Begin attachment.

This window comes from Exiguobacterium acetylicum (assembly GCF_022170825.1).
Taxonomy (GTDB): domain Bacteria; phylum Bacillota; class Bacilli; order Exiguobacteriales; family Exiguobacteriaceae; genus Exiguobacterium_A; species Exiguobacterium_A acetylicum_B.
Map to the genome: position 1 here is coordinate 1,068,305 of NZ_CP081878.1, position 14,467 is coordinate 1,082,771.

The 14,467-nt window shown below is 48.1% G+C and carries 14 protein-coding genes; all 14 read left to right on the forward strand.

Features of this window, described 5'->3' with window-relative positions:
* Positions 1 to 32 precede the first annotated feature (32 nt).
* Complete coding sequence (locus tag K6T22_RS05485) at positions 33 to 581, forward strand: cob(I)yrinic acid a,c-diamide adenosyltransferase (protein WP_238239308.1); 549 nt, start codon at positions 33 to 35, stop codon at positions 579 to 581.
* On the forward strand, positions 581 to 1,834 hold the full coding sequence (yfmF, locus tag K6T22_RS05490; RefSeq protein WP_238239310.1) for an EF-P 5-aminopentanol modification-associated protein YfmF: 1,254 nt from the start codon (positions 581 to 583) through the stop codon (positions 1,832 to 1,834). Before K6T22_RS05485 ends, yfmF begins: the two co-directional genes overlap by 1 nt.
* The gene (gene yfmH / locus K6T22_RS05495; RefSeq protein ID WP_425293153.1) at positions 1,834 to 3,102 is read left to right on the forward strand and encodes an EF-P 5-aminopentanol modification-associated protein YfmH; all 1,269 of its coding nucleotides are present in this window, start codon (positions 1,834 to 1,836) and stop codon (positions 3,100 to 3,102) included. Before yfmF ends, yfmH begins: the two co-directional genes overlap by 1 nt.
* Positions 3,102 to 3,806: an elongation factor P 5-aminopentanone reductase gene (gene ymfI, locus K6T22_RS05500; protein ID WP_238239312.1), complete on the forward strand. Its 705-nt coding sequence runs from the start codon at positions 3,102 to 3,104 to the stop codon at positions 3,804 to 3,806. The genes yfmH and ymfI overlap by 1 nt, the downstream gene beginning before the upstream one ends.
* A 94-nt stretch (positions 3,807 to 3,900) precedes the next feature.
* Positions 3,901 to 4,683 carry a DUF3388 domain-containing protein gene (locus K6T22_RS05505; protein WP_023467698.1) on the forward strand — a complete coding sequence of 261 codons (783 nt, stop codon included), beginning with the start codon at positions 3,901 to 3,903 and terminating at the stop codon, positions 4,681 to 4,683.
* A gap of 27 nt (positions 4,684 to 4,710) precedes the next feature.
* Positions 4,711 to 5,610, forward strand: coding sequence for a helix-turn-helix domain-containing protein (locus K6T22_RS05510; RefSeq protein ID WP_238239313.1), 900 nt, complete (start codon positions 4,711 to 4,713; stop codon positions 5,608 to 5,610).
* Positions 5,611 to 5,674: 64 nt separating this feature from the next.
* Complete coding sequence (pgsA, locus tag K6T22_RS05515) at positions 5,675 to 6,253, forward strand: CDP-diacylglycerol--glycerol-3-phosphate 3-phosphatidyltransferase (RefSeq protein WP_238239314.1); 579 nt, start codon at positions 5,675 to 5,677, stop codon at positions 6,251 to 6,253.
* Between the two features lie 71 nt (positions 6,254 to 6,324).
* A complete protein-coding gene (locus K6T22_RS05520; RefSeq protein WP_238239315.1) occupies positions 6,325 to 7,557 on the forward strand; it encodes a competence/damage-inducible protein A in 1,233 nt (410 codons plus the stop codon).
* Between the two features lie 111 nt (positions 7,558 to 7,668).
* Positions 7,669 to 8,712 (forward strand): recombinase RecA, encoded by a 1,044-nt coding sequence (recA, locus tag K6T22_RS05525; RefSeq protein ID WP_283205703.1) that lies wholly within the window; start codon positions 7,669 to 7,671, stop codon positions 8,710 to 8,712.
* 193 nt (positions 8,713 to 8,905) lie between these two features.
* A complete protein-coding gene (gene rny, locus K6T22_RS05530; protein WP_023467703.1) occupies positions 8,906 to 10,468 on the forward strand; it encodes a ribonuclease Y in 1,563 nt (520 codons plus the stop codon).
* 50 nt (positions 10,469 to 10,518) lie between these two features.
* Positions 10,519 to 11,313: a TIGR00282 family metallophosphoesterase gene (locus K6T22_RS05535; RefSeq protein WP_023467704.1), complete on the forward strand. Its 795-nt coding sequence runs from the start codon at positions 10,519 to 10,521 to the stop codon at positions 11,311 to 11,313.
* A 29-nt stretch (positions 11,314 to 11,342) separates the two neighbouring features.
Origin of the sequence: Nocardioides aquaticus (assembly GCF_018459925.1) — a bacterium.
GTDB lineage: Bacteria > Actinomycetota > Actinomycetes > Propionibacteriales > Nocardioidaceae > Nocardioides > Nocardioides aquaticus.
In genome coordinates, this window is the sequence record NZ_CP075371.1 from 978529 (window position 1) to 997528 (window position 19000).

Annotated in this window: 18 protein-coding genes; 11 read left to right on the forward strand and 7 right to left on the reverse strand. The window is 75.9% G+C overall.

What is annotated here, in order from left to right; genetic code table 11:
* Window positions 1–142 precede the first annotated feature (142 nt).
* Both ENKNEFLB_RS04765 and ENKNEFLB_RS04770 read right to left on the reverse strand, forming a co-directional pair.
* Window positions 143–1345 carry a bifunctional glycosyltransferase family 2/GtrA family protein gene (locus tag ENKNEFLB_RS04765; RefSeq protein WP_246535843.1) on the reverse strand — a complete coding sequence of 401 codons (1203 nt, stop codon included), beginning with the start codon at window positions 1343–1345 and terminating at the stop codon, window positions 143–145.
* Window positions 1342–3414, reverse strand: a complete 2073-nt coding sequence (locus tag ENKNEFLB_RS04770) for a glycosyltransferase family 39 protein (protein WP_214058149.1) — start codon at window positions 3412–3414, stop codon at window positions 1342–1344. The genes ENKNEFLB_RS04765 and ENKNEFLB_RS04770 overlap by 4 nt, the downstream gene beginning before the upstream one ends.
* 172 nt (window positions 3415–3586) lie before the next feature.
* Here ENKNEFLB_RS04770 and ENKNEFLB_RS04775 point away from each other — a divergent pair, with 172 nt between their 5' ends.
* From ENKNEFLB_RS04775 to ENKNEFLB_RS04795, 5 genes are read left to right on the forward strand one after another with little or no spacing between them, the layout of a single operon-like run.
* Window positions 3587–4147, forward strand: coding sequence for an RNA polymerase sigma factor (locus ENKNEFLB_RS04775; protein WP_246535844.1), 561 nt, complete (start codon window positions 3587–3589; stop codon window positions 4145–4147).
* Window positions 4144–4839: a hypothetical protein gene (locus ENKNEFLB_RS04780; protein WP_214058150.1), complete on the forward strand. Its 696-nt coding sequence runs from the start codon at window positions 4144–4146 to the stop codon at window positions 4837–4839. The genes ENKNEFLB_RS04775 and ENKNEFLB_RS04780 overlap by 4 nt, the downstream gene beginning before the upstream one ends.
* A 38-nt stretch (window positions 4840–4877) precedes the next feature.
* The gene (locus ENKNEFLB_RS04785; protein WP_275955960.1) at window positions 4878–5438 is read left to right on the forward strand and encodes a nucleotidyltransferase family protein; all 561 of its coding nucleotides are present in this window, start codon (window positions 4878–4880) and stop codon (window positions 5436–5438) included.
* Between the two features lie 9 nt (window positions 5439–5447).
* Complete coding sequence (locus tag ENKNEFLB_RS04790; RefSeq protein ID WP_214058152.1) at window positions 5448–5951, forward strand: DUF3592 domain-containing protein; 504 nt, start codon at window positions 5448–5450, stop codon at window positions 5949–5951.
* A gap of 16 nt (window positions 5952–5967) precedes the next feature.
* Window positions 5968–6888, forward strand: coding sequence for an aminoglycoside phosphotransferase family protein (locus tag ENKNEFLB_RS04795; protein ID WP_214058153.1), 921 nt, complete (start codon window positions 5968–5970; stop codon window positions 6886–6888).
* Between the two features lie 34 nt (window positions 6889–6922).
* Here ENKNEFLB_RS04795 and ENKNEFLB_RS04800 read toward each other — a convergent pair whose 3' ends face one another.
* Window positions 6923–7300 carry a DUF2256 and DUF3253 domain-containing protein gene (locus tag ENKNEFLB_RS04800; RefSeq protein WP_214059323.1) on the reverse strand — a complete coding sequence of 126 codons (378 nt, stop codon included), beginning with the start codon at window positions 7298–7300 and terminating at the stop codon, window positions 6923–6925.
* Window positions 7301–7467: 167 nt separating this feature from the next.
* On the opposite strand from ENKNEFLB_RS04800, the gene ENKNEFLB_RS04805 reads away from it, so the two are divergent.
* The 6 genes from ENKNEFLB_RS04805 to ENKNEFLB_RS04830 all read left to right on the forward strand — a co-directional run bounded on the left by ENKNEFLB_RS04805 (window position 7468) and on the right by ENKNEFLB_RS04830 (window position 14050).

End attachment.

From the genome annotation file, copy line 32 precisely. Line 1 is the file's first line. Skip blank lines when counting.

* Both ENKNEFLB_RS04765 and ENKNEFLB_RS04770 read right to left on the reverse strand, forming a co-directional pair.